Dr Zac Chatterton working in his lab

Brain scientists win big at national awards

12 October 2017

The 2017 Brain Foundation Research Awards took place on Monday 9 October, with Brain and Mind Centre researchers winning more than $300,000 in funding to research dementia, motor neurone disease and immune-mediated neuropathy. 

The National Brain Foundation Research Awards have honoured a number of Brain and Mind Centre researchers for their outstanding brain and mind science research.

Dr James Howells, Associate Professor Muireann Irish, Dr Zac Chatterton (pictured above) and Dr Nidhi Garg received more than $300,000 in funding to improve the lives of people affected by neurodegenerative diseases.

Mark Haberlin (PwC) congratulates Dr James Howells on his Dawn Wallace Fellowship

Guest of Honour Mr Mark Haberlin, Chair of Pricewaterhouse Coopers Governance Board, presented the awards and reiterated his company’s commitment to investing in research that can change the world. Professor Matthew Kiernan, President of the Brain Foundation, was also pleased to acknowledge the ongoing support of PwC with critical brain research initiatives. He was delighted by the funding outcomes, particularly the great representation of researchers from the Brain and Mind Centre at the University of Sydney, commenting, “It was a really tough field, with over 150 applicants from across Australia. The standard of applications was exceptional, the only disappointment being that we could not fund them all.”

Dr James Howells received the coveted two-year Dawn Wallace Fellowship, for his project titled Hyperexcitability of motor neurons in Motor Neurone Disease. The Fellowship will allow Dr Howells to develop a clinical tool that can accurately measure upper motor neuron dysfunction.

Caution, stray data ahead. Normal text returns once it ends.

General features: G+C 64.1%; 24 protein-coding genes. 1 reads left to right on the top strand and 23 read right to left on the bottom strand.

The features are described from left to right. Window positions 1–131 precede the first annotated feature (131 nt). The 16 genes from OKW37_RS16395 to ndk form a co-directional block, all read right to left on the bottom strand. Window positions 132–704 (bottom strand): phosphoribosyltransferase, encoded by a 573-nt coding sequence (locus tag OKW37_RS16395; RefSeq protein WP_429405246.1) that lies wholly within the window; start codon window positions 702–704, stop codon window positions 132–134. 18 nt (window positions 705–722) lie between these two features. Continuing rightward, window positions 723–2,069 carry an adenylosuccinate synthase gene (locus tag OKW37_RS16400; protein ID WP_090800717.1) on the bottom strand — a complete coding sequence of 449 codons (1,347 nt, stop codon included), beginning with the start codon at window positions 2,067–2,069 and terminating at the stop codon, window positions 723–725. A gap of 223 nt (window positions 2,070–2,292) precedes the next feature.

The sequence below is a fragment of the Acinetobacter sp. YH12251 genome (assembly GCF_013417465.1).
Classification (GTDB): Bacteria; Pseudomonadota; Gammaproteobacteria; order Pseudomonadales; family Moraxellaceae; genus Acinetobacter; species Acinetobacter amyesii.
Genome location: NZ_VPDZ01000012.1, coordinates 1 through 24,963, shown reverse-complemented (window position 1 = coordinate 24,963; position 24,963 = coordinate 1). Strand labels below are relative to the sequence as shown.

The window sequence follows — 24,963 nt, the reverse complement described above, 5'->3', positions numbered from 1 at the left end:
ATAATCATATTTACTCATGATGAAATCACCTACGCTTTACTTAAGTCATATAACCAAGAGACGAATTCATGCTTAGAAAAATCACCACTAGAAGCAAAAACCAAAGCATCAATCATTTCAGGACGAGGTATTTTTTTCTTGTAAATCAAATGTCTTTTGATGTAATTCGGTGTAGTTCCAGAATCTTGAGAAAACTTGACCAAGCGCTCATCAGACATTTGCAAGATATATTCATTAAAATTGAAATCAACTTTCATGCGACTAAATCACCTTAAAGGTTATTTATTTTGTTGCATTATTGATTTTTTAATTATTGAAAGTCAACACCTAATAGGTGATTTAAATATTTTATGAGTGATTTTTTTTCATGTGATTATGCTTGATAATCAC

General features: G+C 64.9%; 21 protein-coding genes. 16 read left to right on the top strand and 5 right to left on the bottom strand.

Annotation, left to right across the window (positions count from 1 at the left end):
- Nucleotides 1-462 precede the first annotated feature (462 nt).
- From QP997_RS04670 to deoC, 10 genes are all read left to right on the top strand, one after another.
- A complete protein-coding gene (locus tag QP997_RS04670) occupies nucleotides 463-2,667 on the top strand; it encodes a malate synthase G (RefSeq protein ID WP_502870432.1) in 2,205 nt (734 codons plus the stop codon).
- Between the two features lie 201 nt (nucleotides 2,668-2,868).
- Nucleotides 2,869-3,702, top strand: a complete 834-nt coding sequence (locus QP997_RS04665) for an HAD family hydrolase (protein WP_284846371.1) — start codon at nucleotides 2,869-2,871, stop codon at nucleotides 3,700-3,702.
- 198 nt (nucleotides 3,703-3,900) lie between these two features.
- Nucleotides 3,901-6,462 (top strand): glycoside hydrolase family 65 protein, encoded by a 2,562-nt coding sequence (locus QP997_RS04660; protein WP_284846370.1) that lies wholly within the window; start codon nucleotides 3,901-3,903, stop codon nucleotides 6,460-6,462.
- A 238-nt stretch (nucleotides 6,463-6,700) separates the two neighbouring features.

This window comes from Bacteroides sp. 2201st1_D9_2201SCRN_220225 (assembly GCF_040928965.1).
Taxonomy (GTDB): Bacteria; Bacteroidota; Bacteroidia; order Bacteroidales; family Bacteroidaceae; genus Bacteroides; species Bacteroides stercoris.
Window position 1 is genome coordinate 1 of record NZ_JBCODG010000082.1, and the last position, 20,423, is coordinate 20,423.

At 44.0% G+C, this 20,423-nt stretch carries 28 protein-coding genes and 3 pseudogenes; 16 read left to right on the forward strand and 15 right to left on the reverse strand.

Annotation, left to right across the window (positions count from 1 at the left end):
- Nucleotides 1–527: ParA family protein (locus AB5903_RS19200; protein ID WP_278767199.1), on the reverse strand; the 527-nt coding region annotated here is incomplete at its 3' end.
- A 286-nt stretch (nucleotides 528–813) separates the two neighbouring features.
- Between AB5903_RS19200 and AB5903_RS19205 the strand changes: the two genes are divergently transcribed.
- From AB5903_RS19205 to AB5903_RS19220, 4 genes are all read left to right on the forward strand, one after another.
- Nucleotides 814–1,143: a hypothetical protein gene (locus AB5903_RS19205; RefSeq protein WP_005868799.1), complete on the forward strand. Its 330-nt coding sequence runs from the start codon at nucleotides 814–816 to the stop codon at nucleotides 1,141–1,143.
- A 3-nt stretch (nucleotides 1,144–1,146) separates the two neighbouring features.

“If we can develop a widely-available device for quantifying upper motor neuron dysfunction in Motor Neurone Disease, we will be able to reduce diagnostic delays and enable earlier intervention,” says Dr Howells. “A robust marker of upper motor neuron dysfunction is also essential for clinical trials of new treatments.”

Associate Professor Muireann Irish accepts her research award

Associate Professor Muireann Irish, who received a Research Award for her project, A novel biomarker for younger-onset dementia, is also excited about the research this funding will support.

“It is becoming increasingly difficult to secure external funding for innovative ideas and these awards directly target early- to mid-career researchers, providing them with the crucial seed funding that enables them to pursue ambitious projects,” says Associate Professor Muireann Irish.

Her project hopes to use a new neuroimaging technique to screen for early brain changes in people that have a high genetic risk for developing younger-onset dementia. “Ultimately, this will guide the early and more accurate detection of dementia, enabling us to intervene swiftly and more effectively,” she says. 

Dr Zac Chatterton’s (pictured, top) received a Research Award for his project, A blood based method for diagnosis and monitoring of Frontotemporal Dementia. “Receiving this award will allow us, for the first time, to apply a test to patients suffering from neurodegeneration that is similar to methods that are revolutionising the diagnosis and disease monitoring of cancer. This is extremely exciting.”

Dr Nidhi Garg accepts her research award

Dr Nidhi Garg’s Research Award for Spectrum of immune-related neuropathies will allow her to continue and build on the work of her PhD. “It is a very helpful start for a junior neurologist and researcher, such as myself,” she says.

“There is often a delay in establishing a diagnosis in patients with neuromuscular disorders. Through this research, we hope to be able to identify markers that will allow for earlier diagnosis for patients with inflammatory neuropathies and to identify predictors of treatment response to develop targeted treatment approaches.”

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